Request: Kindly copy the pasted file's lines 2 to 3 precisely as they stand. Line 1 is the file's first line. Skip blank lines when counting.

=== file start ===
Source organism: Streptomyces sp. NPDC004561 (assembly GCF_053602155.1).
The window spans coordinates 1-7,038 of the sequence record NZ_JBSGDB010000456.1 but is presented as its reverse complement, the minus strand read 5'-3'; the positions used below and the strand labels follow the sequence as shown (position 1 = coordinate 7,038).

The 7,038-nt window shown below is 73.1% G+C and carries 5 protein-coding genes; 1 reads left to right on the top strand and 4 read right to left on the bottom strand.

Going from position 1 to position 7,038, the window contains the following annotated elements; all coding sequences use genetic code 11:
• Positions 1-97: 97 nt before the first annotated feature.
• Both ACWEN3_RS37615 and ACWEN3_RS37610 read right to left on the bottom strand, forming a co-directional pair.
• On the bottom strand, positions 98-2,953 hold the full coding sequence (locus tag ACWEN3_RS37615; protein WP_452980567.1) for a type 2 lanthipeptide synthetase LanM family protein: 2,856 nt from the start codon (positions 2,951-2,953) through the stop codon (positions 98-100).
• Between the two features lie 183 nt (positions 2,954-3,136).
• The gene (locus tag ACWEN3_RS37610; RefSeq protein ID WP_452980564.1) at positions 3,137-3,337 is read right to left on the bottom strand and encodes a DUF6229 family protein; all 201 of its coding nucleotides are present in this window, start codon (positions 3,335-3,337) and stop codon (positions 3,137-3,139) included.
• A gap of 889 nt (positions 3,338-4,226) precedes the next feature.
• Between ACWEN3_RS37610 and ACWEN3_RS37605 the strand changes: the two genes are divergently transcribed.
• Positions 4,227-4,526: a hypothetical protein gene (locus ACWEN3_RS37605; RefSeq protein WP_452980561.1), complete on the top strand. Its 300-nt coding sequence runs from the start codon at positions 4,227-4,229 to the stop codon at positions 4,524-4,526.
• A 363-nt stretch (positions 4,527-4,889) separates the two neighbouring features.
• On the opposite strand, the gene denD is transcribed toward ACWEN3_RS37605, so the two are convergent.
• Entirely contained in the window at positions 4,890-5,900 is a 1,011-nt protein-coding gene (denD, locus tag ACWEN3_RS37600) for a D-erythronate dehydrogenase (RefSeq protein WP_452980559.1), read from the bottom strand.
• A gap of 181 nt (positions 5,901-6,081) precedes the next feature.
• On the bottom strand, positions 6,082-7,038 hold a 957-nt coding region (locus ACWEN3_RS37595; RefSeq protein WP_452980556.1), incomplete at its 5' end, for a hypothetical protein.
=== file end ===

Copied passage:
The window spans coordinates 1-7,038 of the sequence record NZ_JBSGDB010000456.1 but is presented as its reverse complement, the minus strand read 5'-3'; the positions used below and the strand labels follow the sequence as shown (position 1 = coordinate 7,038).

The 7,038-nt window shown below is 73.1% G+C and carries 5 protein-coding genes; 1 reads left to right on the top strand and 4 read right to left on the bottom strand.